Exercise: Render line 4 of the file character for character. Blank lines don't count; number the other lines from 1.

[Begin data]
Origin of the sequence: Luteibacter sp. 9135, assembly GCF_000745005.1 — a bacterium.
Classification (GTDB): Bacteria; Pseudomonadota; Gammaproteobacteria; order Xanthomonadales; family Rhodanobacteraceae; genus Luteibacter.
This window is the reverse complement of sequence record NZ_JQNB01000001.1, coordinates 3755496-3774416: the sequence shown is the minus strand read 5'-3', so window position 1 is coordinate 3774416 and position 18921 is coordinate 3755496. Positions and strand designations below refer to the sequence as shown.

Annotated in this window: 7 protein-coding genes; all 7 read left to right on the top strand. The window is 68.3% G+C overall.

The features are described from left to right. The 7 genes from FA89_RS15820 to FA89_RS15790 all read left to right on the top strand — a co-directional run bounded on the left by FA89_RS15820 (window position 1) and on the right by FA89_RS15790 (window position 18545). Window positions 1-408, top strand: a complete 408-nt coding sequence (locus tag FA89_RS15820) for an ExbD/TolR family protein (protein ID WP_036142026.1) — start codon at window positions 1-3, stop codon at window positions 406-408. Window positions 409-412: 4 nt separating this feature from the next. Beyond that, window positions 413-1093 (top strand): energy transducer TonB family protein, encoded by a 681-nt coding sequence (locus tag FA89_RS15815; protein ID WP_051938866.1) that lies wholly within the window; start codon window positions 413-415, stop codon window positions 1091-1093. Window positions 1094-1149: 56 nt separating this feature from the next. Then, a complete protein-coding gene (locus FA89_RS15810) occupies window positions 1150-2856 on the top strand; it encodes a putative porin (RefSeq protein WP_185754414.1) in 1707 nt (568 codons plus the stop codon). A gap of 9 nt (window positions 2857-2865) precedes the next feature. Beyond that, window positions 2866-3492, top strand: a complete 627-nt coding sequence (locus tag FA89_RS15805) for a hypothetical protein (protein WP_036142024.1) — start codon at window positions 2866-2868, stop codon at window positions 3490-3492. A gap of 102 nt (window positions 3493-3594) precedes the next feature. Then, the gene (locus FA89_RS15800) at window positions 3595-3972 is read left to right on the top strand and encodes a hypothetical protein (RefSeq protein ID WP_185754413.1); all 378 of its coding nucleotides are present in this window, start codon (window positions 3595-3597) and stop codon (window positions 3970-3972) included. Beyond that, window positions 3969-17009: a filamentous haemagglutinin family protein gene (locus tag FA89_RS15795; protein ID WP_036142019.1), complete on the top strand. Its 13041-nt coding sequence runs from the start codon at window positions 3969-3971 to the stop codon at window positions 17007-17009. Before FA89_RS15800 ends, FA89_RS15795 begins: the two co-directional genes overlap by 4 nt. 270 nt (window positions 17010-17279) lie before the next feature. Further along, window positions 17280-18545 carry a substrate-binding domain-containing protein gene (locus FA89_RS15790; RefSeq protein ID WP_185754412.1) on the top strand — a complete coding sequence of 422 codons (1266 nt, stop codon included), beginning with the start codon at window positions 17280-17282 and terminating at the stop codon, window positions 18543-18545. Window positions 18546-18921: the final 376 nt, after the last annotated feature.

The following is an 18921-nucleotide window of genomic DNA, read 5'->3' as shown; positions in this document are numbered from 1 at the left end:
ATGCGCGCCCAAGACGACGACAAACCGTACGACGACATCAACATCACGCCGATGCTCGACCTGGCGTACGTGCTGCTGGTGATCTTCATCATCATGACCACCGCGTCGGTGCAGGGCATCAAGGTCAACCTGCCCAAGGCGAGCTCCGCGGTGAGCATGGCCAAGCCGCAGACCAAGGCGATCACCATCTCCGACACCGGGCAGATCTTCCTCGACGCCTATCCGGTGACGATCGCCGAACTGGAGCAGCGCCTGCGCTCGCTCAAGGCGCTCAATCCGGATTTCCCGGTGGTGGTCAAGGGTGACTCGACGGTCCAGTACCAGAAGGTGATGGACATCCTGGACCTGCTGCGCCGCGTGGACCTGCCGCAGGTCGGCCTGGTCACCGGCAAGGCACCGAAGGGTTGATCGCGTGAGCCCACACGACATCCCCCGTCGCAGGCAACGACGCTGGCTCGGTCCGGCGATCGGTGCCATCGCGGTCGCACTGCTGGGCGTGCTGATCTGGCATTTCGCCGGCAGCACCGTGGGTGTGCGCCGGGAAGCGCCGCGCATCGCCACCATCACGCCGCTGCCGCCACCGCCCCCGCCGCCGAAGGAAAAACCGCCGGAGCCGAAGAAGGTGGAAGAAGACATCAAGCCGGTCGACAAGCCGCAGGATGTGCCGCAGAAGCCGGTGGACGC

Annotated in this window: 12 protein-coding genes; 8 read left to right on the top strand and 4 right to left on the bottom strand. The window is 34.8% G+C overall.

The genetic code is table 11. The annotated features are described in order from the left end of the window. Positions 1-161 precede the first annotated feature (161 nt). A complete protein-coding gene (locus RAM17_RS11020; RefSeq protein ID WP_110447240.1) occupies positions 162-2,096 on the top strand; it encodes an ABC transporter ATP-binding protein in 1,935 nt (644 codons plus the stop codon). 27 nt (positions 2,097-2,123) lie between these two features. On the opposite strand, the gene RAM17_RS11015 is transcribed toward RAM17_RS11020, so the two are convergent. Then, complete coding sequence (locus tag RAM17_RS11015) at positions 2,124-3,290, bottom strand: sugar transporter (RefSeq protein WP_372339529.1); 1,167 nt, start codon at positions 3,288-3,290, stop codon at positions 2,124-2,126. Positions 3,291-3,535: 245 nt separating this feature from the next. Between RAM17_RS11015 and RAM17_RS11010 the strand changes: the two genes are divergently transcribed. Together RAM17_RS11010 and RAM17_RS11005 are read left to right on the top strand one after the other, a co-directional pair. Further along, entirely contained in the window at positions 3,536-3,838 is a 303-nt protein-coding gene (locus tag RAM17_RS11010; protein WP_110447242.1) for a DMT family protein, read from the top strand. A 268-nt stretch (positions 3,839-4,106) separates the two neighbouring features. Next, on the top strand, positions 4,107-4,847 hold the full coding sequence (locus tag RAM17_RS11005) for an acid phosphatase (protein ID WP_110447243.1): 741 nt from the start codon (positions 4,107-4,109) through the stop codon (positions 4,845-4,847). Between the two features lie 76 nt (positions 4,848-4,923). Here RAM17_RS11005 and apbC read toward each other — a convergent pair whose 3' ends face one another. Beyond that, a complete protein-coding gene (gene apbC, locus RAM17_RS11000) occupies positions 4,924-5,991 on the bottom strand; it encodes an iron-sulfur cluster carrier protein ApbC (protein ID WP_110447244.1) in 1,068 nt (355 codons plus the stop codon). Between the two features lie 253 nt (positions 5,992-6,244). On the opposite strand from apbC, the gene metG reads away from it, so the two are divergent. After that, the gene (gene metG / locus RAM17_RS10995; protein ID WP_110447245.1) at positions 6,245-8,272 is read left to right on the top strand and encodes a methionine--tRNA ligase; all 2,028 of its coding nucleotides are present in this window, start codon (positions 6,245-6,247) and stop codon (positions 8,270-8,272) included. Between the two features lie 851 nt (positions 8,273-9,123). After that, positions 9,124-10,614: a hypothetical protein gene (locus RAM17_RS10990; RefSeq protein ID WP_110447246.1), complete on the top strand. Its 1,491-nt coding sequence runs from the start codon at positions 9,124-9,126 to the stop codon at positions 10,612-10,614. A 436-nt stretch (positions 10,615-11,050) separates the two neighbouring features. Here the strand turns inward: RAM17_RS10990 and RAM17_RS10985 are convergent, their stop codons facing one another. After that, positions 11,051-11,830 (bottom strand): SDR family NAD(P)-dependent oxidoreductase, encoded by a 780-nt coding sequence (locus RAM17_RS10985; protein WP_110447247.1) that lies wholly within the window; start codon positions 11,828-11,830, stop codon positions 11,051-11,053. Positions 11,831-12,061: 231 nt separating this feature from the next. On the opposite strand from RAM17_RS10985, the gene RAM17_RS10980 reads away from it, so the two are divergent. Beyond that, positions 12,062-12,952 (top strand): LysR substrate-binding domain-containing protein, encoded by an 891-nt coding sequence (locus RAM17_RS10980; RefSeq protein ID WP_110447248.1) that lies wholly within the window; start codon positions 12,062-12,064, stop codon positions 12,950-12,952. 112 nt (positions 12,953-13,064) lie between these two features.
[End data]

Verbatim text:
Annotated in this window: 7 protein-coding genes; all 7 read left to right on the top strand. The window is 68.3% G+C overall.